Ban of app vital to Chinese impacts students, Oxford business

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Photo by Tuo Meng

President Trump’s action against the social network WeChat being able to be used to transfer money go into effect on Sunday, Sept. 20.

By Tuo Meng

President Donald Trump’s order to ban the popular online social network WeChat, due to go into effect this Sunday, Sept. 20, will have a significant negative impact on Chinese students and businesses in Oxford and elsewhere in the United States.

The president’s executive order prohibits the use of WeChat for money transfers or mobile payments. Beginning Sunday for WeChat and Nov. 20 for the online service TikTok, the order bans any internet hosting services from allowing the apps to be used in the United States.

The administration says that the China-based apps allow for the collection of personal data from American users that can later be used for malicious purposes without the users’ knowledge.

If those concerns are resolved by Nov. 20, the executive order may be lifted, according to the U.S. Department of Commerce.

Both WeChat and TikTok have millions of American users, and the Trump administration’s actions will have an impact on the lives of many of them.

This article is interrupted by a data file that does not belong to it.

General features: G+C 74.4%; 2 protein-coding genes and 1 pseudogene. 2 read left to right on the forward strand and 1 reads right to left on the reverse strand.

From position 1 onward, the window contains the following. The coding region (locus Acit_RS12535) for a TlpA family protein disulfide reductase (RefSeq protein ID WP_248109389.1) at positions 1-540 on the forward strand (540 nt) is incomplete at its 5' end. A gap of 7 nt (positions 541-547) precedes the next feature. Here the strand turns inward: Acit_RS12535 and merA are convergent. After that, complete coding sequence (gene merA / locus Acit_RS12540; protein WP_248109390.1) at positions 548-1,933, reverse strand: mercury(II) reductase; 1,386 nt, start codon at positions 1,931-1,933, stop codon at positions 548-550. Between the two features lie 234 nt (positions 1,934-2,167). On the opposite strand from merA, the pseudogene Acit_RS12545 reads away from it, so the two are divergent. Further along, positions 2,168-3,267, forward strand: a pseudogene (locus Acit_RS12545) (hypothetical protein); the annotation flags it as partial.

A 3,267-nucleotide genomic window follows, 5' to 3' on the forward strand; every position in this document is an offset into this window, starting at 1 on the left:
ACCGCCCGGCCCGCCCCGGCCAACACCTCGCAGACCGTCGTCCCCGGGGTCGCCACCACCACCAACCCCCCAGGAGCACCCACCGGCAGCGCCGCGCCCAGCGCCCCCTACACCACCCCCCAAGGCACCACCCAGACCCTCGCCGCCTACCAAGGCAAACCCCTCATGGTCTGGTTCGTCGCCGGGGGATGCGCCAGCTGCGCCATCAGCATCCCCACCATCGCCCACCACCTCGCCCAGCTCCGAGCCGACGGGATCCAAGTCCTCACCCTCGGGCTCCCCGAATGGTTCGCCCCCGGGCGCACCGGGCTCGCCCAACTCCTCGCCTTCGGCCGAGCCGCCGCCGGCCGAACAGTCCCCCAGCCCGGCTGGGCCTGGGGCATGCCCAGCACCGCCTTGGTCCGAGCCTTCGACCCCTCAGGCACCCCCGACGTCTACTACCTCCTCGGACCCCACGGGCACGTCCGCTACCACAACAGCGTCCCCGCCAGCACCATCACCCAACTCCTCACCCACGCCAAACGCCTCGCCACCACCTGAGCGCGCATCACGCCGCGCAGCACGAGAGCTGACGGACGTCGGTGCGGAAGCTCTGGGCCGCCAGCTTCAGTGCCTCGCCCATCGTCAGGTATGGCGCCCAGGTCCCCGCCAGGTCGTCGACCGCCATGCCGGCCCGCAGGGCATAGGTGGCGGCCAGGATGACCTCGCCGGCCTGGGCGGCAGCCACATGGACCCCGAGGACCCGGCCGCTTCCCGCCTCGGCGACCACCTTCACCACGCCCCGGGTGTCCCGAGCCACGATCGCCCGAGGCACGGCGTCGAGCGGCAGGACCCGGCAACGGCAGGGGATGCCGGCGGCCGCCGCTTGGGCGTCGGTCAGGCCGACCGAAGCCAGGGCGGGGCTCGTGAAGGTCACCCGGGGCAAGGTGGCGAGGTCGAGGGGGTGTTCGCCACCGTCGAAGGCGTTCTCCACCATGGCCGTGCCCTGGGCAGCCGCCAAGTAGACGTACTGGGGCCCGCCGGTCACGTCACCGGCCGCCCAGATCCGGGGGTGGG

“We need WeChat to communicate with our families because my parents are still in China and we meet on WeChat every weekend,” said Bo Su, a Miami University student.

The executive order would ban China’s most popular app from Apple and Google stores. WeChat has 1.2 billion users every month. The app is the way Chinese students talk to their families, connect with their friends and sell things. It was a vital communication link between Miami students and their families in China during the early months of the pandemic last spring as students made decisions on whether it was safer to stay in Oxford or to return to China. 

According to the U.S. Census and Miami’s Offices of Institutional Research, the university’s Chinese student population had increased by 2,000 over the previous 10 years, as of last spring. That has led to a surge in Chinese-owned restaurants and supermarkets in town, as well.

Asia Market in Oxford set up a program that allows customers to order groceries online
Asia Market, 5930 Fairfield Rd., Oxford, recently set up a WeChat program that allows its customers to order their groceries online. That will be disrupted by the new restrictions on WeChat. Photo by Tuo Meng

“The mini-program is useful for me. I subscribed to many of these in my WeChat account,” said Kaifeng Peng, manager of the Asia Market grocery, 5930 Fairfield Road. “As a shop manager, WeChat allows me to connect with suppliers, customers and my boss. As a WeChat user, I use WeChat to read stories, get news and transfer money.” 

The store has a mini-program on WeChat that allows customers to order and pay for groceries. 

According to a report on CWA, a Chinese internet marketing site, there are about 70,000 Chinese companies running mini-programs on WeChat like the one for Asia Market. 

Chinese restaurants make up almost 20 percent of the sit-down dining options in Oxford, which includes the Uptown area, where students mainly eat, and the surrounding areas inside the town lines, according to the city’s economic development office.